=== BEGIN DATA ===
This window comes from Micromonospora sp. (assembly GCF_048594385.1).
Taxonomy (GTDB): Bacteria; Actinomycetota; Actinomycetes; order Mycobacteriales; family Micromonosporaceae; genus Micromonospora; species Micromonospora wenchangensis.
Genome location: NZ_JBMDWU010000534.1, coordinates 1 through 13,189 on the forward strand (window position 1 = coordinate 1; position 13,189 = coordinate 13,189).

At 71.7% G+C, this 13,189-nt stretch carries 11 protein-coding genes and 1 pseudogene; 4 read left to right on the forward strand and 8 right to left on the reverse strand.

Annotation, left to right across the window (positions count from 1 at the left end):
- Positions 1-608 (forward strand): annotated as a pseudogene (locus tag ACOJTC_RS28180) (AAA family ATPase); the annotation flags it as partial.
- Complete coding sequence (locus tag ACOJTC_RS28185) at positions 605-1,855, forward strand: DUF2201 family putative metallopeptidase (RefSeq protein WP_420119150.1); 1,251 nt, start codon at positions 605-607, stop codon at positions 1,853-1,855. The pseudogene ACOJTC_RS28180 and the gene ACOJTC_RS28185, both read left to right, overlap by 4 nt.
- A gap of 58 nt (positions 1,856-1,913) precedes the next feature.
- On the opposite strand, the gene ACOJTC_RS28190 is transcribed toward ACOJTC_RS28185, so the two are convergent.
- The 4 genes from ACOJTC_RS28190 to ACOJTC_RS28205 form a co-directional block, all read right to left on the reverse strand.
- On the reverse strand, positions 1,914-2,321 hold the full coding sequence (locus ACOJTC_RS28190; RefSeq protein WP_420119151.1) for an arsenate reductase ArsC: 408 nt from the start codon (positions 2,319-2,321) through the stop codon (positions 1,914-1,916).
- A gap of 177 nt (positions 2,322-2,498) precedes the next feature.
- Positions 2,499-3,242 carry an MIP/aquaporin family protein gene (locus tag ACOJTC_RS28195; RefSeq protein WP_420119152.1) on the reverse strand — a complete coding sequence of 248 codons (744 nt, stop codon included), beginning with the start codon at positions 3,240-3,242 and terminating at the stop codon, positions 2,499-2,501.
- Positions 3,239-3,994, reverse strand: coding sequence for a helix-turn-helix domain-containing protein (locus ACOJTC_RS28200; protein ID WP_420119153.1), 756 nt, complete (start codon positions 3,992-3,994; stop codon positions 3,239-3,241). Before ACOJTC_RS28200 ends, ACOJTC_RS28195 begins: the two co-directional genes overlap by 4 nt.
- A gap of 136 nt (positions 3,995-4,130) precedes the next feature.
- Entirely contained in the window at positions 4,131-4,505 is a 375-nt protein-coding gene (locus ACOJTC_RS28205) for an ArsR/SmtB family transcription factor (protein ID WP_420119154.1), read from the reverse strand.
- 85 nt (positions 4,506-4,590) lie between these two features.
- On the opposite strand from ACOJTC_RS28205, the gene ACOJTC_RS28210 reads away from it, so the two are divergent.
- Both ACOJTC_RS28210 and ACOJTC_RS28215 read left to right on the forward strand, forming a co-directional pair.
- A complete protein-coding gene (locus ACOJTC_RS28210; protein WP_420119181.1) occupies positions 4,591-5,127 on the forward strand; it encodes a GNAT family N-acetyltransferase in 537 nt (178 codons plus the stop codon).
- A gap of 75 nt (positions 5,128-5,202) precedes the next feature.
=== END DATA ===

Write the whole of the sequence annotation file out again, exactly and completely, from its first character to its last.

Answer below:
This window comes from Micromonospora sp. (assembly GCF_048594385.1).
Taxonomy (GTDB): Bacteria; Actinomycetota; Actinomycetes; order Mycobacteriales; family Micromonosporaceae; genus Micromonospora; species Micromonospora wenchangensis.
Genome location: NZ_JBMDWU010000534.1, coordinates 1 through 13,189 on the forward strand (window position 1 = coordinate 1; position 13,189 = coordinate 13,189).

At 71.7% G+C, this 13,189-nt stretch carries 11 protein-coding genes and 1 pseudogene; 4 read left to right on the forward strand and 8 right to left on the reverse strand.

Annotation, left to right across the window (positions count from 1 at the left end):
- Positions 1-608 (forward strand): annotated as a pseudogene (locus tag ACOJTC_RS28180) (AAA family ATPase); the annotation flags it as partial.
- Complete coding sequence (locus tag ACOJTC_RS28185) at positions 605-1,855, forward strand: DUF2201 family putative metallopeptidase (RefSeq protein WP_420119150.1); 1,251 nt, start codon at positions 605-607, stop codon at positions 1,853-1,855. The pseudogene ACOJTC_RS28180 and the gene ACOJTC_RS28185, both read left to right, overlap by 4 nt.
- A gap of 58 nt (positions 1,856-1,913) precedes the next feature.
- On the opposite strand, the gene ACOJTC_RS28190 is transcribed toward ACOJTC_RS28185, so the two are convergent.
- The 4 genes from ACOJTC_RS28190 to ACOJTC_RS28205 form a co-directional block, all read right to left on the reverse strand.
- On the reverse strand, positions 1,914-2,321 hold the full coding sequence (locus ACOJTC_RS28190; RefSeq protein WP_420119151.1) for an arsenate reductase ArsC: 408 nt from the start codon (positions 2,319-2,321) through the stop codon (positions 1,914-1,916).
- A gap of 177 nt (positions 2,322-2,498) precedes the next feature.
- Positions 2,499-3,242 carry an MIP/aquaporin family protein gene (locus tag ACOJTC_RS28195; RefSeq protein WP_420119152.1) on the reverse strand — a complete coding sequence of 248 codons (744 nt, stop codon included), beginning with the start codon at positions 3,240-3,242 and terminating at the stop codon, positions 2,499-2,501.
- Positions 3,239-3,994, reverse strand: coding sequence for a helix-turn-helix domain-containing protein (locus ACOJTC_RS28200; protein ID WP_420119153.1), 756 nt, complete (start codon positions 3,992-3,994; stop codon positions 3,239-3,241). Before ACOJTC_RS28200 ends, ACOJTC_RS28195 begins: the two co-directional genes overlap by 4 nt.
- A gap of 136 nt (positions 3,995-4,130) precedes the next feature.
- Entirely contained in the window at positions 4,131-4,505 is a 375-nt protein-coding gene (locus ACOJTC_RS28205) for an ArsR/SmtB family transcription factor (protein ID WP_420119154.1), read from the reverse strand.
- 85 nt (positions 4,506-4,590) lie between these two features.
- On the opposite strand from ACOJTC_RS28205, the gene ACOJTC_RS28210 reads away from it, so the two are divergent.
- Both ACOJTC_RS28210 and ACOJTC_RS28215 read left to right on the forward strand, forming a co-directional pair.
- A complete protein-coding gene (locus ACOJTC_RS28210; protein WP_420119181.1) occupies positions 4,591-5,127 on the forward strand; it encodes a GNAT family N-acetyltransferase in 537 nt (178 codons plus the stop codon).
- A gap of 75 nt (positions 5,128-5,202) precedes the next feature.